In addition to trying to be cool, another unforced error that parents make is trying too hard to be liked.  A football coach never thinks about whether his players will like him less when he sets up the starting lineup, makes a substitution, or sits someone on the bench.  Coaches can’t win if you second guess all your decisions, benchmarking them on a popularity index.  The same is true in parenting.

Expect your teenagers to dislike many of your decisions when you have to make them in order to keep your kid accountable, have them comply with the rules, and keep them safe.  So, don’t hesitate to put them on restriction, take their phone, and confiscate their car keys if they break your rules.  And what if their behavior is sending up warning signals that cause you to suspect they are using drugs?  Then, get much more aggressive with your responses.  Search their room, drug test them, monitor their electronics, and restrict who you let them connect with. Remember that you are a parent first and foremost, not a participant in a popularity contest.

One of the biggest errors a parent can make is being too ashamed to ask for help.  You will know it when things have gotten beyond your control.  I knew it when Laura was 15.  I tried to lock down the house and alarm the windows, but Laura continued to sneak out.  I took her to school, only to have her walk out the back door and fill her water bottle with vodka that she bought from the seniors.  And finally, she went missing for days.  I was mortified by her behavior, but knew I needed help and I involved everyone I could to give it to me.

I understand that many parents are ashamed that things have gotten so out of control and the good kid their family, friends and neighbors knew is doing things that are terrifying.  But the mistake is hiding, waiting, or failing to disclose what you are struggling with.  Remember, you’ve likely never seen situations like this before, so call for backup.  You have school guidance counselors, church leaders, friends, family, therapists and a host of others ready to step in and assist.

And last but not least, it’s always an unforced error when you fail to get the facts so you can make better decisions.   In the mid-2000’s we founded and ran a licensed adolescent treatment program and worked with hundreds of families whose teens were out of control, using drugs, and in need of an intervention.  They seemed in shock when their teenagers spilled the beans to us, revealing what they were up to and how they had kept their parents in the dark.  We realize where there is smoke there is fire, and the fire is a lot hotter than you realize.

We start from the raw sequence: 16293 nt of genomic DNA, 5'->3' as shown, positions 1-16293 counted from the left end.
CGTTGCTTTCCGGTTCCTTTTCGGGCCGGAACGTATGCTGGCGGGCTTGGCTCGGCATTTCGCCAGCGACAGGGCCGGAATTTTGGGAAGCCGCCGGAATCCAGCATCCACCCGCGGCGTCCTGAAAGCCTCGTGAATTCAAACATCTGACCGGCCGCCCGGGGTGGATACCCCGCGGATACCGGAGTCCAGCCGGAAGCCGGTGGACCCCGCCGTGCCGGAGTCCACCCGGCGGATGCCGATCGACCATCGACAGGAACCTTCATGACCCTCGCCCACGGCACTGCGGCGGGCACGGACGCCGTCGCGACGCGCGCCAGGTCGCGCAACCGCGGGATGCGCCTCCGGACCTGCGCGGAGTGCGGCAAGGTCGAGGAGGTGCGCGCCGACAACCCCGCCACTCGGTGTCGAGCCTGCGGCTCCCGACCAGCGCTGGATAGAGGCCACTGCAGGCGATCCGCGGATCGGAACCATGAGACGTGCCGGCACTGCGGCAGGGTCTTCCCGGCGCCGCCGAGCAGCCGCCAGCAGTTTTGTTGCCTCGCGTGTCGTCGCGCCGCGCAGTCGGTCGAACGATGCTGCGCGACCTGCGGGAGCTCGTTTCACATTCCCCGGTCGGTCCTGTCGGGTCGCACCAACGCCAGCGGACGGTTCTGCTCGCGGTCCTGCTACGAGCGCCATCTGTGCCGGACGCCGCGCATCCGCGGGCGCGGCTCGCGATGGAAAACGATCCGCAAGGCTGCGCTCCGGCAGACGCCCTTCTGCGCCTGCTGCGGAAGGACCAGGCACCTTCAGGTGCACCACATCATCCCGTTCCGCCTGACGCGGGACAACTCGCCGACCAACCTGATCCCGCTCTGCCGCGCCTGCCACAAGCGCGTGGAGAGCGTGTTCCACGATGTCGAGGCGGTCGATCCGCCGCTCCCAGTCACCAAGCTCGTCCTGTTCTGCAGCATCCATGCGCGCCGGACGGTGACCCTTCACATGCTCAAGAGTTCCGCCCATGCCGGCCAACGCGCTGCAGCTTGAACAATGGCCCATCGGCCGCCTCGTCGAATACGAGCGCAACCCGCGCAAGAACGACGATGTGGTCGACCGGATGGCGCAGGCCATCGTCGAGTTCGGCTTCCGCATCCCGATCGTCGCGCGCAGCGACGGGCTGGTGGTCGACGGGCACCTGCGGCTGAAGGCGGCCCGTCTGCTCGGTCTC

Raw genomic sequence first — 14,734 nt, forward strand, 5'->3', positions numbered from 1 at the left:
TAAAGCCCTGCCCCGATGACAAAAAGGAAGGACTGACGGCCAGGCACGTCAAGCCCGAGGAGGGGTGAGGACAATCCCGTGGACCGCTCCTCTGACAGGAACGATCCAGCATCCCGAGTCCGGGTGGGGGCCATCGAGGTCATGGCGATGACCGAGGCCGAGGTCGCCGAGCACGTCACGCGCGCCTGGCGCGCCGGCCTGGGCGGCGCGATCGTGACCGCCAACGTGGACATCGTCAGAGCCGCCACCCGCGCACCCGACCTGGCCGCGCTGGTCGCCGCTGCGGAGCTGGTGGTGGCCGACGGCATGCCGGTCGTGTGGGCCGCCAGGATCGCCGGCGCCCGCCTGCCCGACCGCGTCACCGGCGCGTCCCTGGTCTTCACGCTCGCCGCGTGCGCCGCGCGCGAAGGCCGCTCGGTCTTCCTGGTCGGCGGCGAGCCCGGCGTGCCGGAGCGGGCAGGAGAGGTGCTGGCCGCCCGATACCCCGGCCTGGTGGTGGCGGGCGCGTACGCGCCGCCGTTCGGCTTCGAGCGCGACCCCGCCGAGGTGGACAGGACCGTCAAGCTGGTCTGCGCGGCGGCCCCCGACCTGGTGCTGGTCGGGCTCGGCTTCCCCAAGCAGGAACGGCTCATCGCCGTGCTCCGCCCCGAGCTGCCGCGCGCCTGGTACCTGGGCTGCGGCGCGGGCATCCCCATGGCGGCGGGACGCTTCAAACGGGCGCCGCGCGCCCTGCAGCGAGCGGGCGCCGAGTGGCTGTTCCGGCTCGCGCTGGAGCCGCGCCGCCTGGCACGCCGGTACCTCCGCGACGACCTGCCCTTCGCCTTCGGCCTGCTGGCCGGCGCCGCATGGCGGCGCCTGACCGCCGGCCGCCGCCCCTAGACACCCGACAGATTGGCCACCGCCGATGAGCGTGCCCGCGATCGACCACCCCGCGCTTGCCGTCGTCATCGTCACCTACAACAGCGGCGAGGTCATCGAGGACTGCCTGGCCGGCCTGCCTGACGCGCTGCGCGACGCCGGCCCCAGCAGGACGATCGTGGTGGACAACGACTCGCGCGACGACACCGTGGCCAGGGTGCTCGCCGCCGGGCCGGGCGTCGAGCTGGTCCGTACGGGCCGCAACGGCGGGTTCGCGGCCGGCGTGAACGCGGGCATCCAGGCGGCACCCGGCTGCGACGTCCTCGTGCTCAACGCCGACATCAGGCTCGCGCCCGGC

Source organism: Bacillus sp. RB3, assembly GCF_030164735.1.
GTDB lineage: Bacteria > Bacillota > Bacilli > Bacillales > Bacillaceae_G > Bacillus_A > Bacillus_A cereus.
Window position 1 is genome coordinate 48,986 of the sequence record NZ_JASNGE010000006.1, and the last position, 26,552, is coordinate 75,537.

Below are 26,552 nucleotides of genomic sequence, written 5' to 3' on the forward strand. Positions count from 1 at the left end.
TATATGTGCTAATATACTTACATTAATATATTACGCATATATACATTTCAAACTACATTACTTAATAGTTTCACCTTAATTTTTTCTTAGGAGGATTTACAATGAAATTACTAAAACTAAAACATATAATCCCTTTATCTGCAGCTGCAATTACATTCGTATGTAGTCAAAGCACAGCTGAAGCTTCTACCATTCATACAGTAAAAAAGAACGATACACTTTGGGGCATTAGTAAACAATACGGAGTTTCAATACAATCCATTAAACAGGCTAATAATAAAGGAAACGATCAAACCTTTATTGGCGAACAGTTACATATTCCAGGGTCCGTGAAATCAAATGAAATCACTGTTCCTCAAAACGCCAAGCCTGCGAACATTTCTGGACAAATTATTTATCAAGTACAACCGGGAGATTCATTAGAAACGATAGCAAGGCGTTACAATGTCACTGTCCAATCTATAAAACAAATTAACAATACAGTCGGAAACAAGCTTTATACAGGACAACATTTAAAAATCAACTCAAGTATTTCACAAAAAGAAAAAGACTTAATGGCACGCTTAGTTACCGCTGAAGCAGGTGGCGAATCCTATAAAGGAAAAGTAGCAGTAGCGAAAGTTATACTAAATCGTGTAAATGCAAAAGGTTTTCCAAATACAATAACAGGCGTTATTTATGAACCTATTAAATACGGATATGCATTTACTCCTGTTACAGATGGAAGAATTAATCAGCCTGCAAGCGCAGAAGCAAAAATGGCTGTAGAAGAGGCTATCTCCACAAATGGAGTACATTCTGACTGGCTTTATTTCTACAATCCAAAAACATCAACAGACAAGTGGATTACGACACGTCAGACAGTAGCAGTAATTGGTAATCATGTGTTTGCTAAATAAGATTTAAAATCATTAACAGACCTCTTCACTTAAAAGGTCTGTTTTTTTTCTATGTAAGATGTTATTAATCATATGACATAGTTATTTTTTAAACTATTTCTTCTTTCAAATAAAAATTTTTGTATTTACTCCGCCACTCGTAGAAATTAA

Parents have quite a few tools to find out what their kids are up to, but often fail to use them. A simple drug test you buy from CVS or Walgreens will give you an idea what substances your kids may be using.  Monitoring your child’s electronics will let you know who they are texting, what they are saying, if they are researching subjects on the Internet that are drug related or if they are connecting with their drug dealers.  Use the tools, get the facts, and then make better decisions.

Takeaways

Teams that have unforced errors like turnovers, dropped passes or stupid penalties often lose the game because of those mistakes.  Parents can’t afford to make those mistakes because the stakes are so much higher. Don’t chalk up troubling behavior to teenage growing pains unless you have all the facts to support that conclusion. Make your home a safe place by removing or locking up items that can cause trouble such as unused prescriptions or alcohol.  Don’t try and be the cool mom and dad letting your kids drink and do drugs with you or in your home.  And don’t try and go it alone without asking for help when things have become beyond your control.

When my daughter Laura got into trouble at age 14, I was naïve, took my eye off the ball and made quite a few unforced errors. Those errors allowed her to get away with her drug use long enough to become addicted and struggle with the disease that took her life 15 years later, only 2 years ago.  Unforced errors, no matter how innocent they may seem at the time, can have deadly consequences.